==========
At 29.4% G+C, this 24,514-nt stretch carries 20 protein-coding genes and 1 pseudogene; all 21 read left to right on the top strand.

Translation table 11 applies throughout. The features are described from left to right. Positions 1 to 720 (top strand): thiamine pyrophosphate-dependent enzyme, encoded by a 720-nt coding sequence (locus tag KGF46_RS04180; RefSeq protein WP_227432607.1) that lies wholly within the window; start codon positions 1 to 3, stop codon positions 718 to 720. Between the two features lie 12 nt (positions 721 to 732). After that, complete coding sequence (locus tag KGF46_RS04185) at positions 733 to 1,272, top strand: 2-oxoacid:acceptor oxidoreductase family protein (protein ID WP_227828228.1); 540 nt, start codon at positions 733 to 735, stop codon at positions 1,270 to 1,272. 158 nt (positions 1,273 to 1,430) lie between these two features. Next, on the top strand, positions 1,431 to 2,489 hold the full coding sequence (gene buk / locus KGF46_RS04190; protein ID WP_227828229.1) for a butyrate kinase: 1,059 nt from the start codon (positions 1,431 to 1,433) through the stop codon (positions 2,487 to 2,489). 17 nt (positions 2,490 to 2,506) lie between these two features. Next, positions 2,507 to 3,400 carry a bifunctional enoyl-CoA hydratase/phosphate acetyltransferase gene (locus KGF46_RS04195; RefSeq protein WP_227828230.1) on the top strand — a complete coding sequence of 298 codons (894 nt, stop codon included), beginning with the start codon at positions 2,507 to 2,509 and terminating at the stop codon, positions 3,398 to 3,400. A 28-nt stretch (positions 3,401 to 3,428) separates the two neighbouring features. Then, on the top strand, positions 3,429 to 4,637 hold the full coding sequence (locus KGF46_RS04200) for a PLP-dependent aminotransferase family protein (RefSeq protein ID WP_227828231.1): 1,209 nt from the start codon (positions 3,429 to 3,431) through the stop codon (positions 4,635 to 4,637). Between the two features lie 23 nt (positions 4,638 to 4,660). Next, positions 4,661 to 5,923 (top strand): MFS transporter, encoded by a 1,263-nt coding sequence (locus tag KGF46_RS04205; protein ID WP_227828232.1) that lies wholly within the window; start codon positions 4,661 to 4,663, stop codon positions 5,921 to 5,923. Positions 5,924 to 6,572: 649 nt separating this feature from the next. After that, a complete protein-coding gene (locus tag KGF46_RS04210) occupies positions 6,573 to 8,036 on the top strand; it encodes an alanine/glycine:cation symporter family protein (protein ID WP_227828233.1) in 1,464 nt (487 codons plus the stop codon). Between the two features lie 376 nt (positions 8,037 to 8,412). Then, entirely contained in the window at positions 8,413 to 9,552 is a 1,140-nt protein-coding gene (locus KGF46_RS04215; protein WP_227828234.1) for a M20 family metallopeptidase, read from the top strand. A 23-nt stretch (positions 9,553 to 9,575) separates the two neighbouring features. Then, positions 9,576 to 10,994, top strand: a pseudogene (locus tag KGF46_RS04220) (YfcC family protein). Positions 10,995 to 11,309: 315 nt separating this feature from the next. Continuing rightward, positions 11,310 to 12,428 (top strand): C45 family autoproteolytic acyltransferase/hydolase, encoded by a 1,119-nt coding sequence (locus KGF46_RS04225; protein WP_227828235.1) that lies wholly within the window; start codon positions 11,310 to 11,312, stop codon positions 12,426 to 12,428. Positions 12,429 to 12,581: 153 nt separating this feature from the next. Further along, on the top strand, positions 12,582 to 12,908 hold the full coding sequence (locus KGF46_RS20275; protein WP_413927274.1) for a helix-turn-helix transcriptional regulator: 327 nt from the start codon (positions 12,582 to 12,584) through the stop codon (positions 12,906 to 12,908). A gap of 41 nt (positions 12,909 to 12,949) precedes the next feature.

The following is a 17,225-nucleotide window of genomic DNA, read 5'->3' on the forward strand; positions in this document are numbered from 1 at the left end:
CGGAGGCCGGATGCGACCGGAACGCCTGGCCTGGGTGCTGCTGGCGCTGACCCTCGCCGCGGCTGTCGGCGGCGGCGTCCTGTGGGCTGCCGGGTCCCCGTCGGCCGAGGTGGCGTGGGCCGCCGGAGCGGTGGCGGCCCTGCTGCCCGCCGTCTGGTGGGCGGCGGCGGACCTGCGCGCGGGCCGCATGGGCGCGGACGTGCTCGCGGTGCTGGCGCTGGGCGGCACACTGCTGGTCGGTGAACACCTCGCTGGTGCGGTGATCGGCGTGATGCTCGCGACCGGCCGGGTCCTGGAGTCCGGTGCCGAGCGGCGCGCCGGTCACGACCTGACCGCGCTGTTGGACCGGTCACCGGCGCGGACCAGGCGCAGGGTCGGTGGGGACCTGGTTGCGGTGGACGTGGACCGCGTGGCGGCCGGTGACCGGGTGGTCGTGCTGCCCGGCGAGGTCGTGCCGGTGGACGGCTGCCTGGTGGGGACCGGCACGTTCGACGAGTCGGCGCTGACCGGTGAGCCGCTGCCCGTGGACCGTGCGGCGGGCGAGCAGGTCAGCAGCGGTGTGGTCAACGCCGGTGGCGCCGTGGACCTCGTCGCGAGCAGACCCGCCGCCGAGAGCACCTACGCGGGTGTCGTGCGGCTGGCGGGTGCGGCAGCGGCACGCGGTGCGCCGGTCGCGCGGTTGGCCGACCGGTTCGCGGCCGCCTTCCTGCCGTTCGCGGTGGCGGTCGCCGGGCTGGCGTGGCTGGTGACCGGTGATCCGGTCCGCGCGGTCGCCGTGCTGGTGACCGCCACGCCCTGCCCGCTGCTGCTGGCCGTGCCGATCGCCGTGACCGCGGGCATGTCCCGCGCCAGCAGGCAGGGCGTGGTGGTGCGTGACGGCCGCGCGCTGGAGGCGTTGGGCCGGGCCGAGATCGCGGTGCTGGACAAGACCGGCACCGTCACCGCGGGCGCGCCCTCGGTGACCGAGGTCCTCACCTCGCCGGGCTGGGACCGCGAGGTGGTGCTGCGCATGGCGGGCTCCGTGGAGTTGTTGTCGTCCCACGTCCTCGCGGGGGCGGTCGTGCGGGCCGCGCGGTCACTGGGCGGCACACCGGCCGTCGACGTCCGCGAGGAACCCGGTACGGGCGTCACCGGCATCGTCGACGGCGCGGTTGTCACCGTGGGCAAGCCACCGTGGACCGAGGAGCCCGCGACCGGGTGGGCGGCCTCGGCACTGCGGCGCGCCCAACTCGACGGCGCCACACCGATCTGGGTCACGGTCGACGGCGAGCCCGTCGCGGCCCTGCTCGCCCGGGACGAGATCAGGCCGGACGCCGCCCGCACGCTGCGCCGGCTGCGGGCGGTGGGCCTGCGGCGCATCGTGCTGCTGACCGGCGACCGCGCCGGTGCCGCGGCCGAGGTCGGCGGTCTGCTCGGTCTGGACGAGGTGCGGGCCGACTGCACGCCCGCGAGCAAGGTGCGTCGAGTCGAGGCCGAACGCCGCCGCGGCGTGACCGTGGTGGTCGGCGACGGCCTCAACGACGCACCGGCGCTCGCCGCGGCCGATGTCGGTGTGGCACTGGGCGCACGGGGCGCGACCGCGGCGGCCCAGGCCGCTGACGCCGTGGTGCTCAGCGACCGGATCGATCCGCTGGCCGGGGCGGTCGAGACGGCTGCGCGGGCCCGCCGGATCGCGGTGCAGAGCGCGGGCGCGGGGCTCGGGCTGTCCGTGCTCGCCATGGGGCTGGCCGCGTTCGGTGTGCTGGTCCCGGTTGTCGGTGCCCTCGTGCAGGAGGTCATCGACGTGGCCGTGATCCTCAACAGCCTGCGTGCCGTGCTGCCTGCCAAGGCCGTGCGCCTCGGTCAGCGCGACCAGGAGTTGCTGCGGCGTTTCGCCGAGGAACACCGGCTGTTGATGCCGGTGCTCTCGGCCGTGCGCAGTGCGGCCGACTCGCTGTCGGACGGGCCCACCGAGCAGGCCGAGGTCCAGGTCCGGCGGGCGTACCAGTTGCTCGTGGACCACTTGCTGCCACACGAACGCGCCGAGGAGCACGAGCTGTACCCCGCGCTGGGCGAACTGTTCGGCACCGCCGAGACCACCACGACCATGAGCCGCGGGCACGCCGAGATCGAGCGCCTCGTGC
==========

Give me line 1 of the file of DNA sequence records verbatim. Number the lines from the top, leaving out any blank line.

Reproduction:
At 29.4% G+C, this 24,514-nt stretch carries 20 protein-coding genes and 1 pseudogene; all 21 read left to right on the top strand.